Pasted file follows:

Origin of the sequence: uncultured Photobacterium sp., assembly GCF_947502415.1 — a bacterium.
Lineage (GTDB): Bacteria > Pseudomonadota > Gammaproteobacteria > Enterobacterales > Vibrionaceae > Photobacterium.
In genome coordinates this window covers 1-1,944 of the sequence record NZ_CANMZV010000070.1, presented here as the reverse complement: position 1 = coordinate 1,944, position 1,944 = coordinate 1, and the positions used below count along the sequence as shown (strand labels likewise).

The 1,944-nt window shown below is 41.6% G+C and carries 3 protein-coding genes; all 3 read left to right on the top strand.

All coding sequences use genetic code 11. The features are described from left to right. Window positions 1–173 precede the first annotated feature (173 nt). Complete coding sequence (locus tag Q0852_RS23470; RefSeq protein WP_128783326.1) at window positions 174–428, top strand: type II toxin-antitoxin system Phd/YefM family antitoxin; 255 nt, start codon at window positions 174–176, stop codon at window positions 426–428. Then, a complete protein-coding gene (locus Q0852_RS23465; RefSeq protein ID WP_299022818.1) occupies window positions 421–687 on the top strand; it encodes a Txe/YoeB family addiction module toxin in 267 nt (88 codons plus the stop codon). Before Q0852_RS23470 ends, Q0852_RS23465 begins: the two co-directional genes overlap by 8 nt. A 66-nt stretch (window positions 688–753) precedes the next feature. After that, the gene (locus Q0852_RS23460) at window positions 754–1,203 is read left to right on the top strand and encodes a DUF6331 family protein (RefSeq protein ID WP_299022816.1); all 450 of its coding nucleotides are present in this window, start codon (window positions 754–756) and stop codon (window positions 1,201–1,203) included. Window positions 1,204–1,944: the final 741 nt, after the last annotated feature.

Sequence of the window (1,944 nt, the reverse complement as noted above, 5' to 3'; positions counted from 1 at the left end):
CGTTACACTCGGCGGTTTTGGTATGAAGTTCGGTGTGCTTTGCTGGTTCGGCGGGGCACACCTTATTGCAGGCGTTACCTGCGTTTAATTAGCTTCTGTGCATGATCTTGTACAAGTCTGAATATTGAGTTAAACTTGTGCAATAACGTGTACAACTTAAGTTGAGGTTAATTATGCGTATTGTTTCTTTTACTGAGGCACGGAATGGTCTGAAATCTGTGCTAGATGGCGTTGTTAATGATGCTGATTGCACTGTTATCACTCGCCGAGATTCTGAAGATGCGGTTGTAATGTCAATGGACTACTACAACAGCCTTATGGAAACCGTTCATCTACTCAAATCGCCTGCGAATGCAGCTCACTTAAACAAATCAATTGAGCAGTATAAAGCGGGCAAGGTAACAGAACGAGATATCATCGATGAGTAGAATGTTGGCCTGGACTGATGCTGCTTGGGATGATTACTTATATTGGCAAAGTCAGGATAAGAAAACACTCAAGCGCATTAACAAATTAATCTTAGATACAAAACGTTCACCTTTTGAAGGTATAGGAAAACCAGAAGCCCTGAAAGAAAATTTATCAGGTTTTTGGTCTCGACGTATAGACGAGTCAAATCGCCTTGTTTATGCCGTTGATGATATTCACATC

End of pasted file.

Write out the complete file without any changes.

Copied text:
Origin of the sequence: uncultured Photobacterium sp., assembly GCF_947502415.1 — a bacterium.
Lineage (GTDB): Bacteria > Pseudomonadota > Gammaproteobacteria > Enterobacterales > Vibrionaceae > Photobacterium.
In genome coordinates this window covers 1-1,944 of the sequence record NZ_CANMZV010000070.1, presented here as the reverse complement: position 1 = coordinate 1,944, position 1,944 = coordinate 1, and the positions used below count along the sequence as shown (strand labels likewise).

The 1,944-nt window shown below is 41.6% G+C and carries 3 protein-coding genes; all 3 read left to right on the top strand.

All coding sequences use genetic code 11. The features are described from left to right. Window positions 1–173 precede the first annotated feature (173 nt). Complete coding sequence (locus tag Q0852_RS23470; RefSeq protein WP_128783326.1) at window positions 174–428, top strand: type II toxin-antitoxin system Phd/YefM family antitoxin; 255 nt, start codon at window positions 174–176, stop codon at window positions 426–428. Then, a complete protein-coding gene (locus Q0852_RS23465; RefSeq protein ID WP_299022818.1) occupies window positions 421–687 on the top strand; it encodes a Txe/YoeB family addiction module toxin in 267 nt (88 codons plus the stop codon). Before Q0852_RS23470 ends, Q0852_RS23465 begins: the two co-directional genes overlap by 8 nt. A 66-nt stretch (window positions 688–753) precedes the next feature. After that, the gene (locus Q0852_RS23460) at window positions 754–1,203 is read left to right on the top strand and encodes a DUF6331 family protein (RefSeq protein ID WP_299022816.1); all 450 of its coding nucleotides are present in this window, start codon (window positions 754–756) and stop codon (window positions 1,201–1,203) included. Window positions 1,204–1,944: the final 741 nt, after the last annotated feature.

Sequence of the window (1,944 nt, the reverse complement as noted above, 5' to 3'; positions counted from 1 at the left end):
CGTTACACTCGGCGGTTTTGGTATGAAGTTCGGTGTGCTTTGCTGGTTCGGCGGGGCACACCTTATTGCAGGCGTTACCTGCGTTTAATTAGCTTCTGTGCATGATCTTGTACAAGTCTGAATATTGAGTTAAACTTGTGCAATAACGTGTACAACTTAAGTTGAGGTTAATTATGCGTATTGTTTCTTTTACTGAGGCACGGAATGGTCTGAAATCTGTGCTAGATGGCGTTGTTAATGATGCTGATTGCACTGTTATCACTCGCCGAGATTCTGAAGATGCGGTTGTAATGTCAATGGACTACTACAACAGCCTTATGGAAACCGTTCATCTACTCAAATCGCCTGCGAATGCAGCTCACTTAAACAAATCAATTGAGCAGTATAAAGCGGGCAAGGTAACAGAACGAGATATCATCGATGAGTAGAATGTTGGCCTGGACTGATGCTGCTTGGGATGATTACTTATATTGGCAAAGTCAGGATAAGAAAACACTCAAGCGCATTAACAAATTAATCTTAGATACAAAACGTTCACCTTTTGAAGGTATAGGAAAACCAGAAGCCCTGAAAGAAAATTTATCAGGTTTTTGGTCTCGACGTATAGACGAGTCAAATCGCCTTGTTTATGCCGTTGATGATATTCACATC